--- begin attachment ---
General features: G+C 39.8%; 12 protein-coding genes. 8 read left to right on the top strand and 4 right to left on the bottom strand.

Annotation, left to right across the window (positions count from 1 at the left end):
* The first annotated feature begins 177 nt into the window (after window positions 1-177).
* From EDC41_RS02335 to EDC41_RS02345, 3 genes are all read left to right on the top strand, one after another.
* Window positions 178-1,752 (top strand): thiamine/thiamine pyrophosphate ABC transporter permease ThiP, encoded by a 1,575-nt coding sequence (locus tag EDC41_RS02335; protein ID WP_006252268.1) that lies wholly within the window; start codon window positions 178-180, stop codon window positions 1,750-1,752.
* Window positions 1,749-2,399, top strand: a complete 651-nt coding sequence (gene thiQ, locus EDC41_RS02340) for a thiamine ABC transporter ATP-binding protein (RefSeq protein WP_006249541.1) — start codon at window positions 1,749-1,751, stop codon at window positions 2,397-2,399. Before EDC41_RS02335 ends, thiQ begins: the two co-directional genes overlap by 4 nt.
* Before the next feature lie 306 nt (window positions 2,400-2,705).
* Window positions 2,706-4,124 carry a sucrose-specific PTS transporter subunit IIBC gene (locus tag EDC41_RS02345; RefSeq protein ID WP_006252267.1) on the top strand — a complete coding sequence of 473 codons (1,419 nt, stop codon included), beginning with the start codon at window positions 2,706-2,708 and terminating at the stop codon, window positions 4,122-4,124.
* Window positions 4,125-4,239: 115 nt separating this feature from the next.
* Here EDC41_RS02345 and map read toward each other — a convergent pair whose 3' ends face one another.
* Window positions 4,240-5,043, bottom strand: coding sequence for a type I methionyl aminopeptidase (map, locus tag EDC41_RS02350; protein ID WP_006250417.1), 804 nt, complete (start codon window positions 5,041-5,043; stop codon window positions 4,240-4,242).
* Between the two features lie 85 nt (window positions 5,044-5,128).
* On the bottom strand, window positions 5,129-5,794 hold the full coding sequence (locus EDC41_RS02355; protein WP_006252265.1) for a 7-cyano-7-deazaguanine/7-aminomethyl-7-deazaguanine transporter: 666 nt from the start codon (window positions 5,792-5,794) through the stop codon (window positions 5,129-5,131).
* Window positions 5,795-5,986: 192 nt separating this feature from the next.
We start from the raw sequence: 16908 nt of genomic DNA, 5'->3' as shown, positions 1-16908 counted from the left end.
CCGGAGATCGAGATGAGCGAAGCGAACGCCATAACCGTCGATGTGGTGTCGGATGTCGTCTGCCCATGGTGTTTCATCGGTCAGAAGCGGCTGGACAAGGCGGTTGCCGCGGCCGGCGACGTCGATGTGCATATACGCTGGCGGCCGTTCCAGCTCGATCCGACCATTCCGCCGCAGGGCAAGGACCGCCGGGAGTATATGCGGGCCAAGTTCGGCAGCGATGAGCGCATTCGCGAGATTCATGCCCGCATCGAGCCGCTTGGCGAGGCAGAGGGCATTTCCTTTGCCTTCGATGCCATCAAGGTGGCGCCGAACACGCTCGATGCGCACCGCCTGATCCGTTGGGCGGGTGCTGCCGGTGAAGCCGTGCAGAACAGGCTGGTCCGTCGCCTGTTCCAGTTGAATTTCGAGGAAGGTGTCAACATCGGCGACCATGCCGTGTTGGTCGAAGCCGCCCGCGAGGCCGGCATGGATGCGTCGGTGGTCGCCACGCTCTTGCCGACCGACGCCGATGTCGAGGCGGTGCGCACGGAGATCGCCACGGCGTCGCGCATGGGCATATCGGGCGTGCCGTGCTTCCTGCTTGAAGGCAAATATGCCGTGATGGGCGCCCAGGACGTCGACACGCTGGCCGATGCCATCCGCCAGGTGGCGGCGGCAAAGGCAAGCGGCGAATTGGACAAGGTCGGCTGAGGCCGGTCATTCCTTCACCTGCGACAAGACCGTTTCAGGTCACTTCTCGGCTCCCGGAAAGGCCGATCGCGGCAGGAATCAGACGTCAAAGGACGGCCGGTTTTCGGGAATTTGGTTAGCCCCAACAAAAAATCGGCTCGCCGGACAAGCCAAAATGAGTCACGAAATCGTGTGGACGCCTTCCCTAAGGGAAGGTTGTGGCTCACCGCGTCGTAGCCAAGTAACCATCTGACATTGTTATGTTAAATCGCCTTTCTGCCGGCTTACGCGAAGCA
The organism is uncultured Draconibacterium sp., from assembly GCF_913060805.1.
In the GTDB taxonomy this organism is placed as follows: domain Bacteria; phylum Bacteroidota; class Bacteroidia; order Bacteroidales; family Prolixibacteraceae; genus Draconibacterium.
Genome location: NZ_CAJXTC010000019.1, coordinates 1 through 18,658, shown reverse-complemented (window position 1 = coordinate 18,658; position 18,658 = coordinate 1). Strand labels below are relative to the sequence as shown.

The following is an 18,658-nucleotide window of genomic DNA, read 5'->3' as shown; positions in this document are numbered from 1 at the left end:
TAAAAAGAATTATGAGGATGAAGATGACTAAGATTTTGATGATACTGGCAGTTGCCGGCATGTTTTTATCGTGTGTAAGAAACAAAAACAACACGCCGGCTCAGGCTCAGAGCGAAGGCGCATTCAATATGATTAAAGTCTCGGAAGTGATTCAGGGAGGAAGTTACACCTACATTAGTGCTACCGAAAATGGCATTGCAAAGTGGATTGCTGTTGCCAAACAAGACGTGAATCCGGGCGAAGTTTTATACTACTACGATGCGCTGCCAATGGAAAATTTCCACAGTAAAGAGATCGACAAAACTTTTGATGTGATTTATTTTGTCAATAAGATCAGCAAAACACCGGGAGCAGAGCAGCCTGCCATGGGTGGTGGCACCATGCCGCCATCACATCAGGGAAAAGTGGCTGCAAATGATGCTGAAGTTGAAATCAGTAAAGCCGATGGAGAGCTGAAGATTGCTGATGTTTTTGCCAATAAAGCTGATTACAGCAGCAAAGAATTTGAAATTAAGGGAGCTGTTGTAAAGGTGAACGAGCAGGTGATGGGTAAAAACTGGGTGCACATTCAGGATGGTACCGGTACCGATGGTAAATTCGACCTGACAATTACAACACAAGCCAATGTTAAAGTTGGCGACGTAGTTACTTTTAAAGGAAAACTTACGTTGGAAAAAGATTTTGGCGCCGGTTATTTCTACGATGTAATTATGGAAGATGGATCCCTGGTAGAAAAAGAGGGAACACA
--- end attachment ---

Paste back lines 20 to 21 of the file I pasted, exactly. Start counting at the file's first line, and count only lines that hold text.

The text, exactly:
The following is an 18,658-nucleotide window of genomic DNA, read 5'->3' as shown; positions in this document are numbered from 1 at the left end:
TAAAAAGAATTATGAGGATGAAGATGACTAAGATTTTGATGATACTGGCAGTTGCCGGCATGTTTTTATCGTGTGTAAGAAACAAAAACAACACGCCGGCTCAGGCTCAGAGCGAAGGCGCATTCAATATGATTAAAGTCTCGGAAGTGATTCAGGGAGGAAGTTACACCTACATTAGTGCTACCGAAAATGGCATTGCAAAGTGGATTGCTGTTGCCAAACAAGACGTGAATCCGGGCGAAGTTTTATACTACTACGATGCGCTGCCAATGGAAAATTTCCACAGTAAAGAGATCGACAAAACTTTTGATGTGATTTATTTTGTCAATAAGATCAGCAAAACACCGGGAGCAGAGCAGCCTGCCATGGGTGGTGGCACCATGCCGCCATCACATCAGGGAAAAGTGGCTGCAAATGATGCTGAAGTTGAAATCAGTAAAGCCGATGGAGAGCTGAAGATTGCTGATGTTTTTGCCAATAAAGCTGATTACAGCAGCAAAGAATTTGAAATTAAGGGAGCTGTTGTAAAGGTGAACGAGCAGGTGATGGGTAAAAACTGGGTGCACATTCAGGATGGTACCGGTACCGATGGTAAATTCGACCTGACAATTACAACACAAGCCAATGTTAAAGTTGGCGACGTAGTTACTTTTAAAGGAAAACTTACGTTGGAAAAAGATTTTGGCGCCGGTTATTTCTACGATGTAATTATGGAAGATGGATCCCTGGTAGAAAAAGAGGGAACACA